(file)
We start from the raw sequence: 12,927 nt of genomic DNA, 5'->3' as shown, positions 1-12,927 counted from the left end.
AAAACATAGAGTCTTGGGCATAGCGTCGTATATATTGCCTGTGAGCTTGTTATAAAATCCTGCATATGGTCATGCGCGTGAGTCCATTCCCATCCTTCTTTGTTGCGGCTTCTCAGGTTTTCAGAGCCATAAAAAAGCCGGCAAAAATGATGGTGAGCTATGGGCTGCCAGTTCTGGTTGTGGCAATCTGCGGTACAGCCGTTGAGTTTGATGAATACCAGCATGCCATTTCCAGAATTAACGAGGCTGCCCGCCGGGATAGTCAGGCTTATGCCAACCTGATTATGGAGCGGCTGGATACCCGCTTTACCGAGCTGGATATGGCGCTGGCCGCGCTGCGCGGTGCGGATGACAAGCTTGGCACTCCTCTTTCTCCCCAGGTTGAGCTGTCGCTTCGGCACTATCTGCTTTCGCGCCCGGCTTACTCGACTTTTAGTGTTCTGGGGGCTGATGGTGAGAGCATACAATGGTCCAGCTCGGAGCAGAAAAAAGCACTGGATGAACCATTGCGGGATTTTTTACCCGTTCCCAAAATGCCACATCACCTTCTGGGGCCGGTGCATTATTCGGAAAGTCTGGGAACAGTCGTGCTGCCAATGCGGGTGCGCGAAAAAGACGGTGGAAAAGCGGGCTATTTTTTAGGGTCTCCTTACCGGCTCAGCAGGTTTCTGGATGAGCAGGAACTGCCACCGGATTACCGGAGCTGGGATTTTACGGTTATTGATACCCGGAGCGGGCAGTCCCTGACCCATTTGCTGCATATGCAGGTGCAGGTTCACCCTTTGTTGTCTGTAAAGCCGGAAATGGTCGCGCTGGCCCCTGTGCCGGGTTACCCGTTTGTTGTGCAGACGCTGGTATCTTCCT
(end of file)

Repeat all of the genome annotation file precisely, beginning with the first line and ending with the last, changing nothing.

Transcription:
We start from the raw sequence: 12,927 nt of genomic DNA, 5'->3' as shown, positions 1-12,927 counted from the left end.
AAAACATAGAGTCTTGGGCATAGCGTCGTATATATTGCCTGTGAGCTTGTTATAAAATCCTGCATATGGTCATGCGCGTGAGTCCATTCCCATCCTTCTTTGTTGCGGCTTCTCAGGTTTTCAGAGCCATAAAAAAGCCGGCAAAAATGATGGTGAGCTATGGGCTGCCAGTTCTGGTTGTGGCAATCTGCGGTACAGCCGTTGAGTTTGATGAATACCAGCATGCCATTTCCAGAATTAACGAGGCTGCCCGCCGGGATAGTCAGGCTTATGCCAACCTGATTATGGAGCGGCTGGATACCCGCTTTACCGAGCTGGATATGGCGCTGGCCGCGCTGCGCGGTGCGGATGACAAGCTTGGCACTCCTCTTTCTCCCCAGGTTGAGCTGTCGCTTCGGCACTATCTGCTTTCGCGCCCGGCTTACTCGACTTTTAGTGTTCTGGGGGCTGATGGTGAGAGCATACAATGGTCCAGCTCGGAGCAGAAAAAAGCACTGGATGAACCATTGCGGGATTTTTTACCCGTTCCCAAAATGCCACATCACCTTCTGGGGCCGGTGCATTATTCGGAAAGTCTGGGAACAGTCGTGCTGCCAATGCGGGTGCGCGAAAAAGACGGTGGAAAAGCGGGCTATTTTTTAGGGTCTCCTTACCGGCTCAGCAGGTTTCTGGATGAGCAGGAACTGCCACCGGATTACCGGAGCTGGGATTTTACGGTTATTGATACCCGGAGCGGGCAGTCCCTGACCCATTTGCTGCATATGCAGGTGCAGGTTCACCCTTTGTTGTCTGTAAAGCCGGAAATGGTCGCGCTGGCCCCTGTGCCGGGTTACCCGTTTGTTGTGCAGACGCTGGTATCTTCCT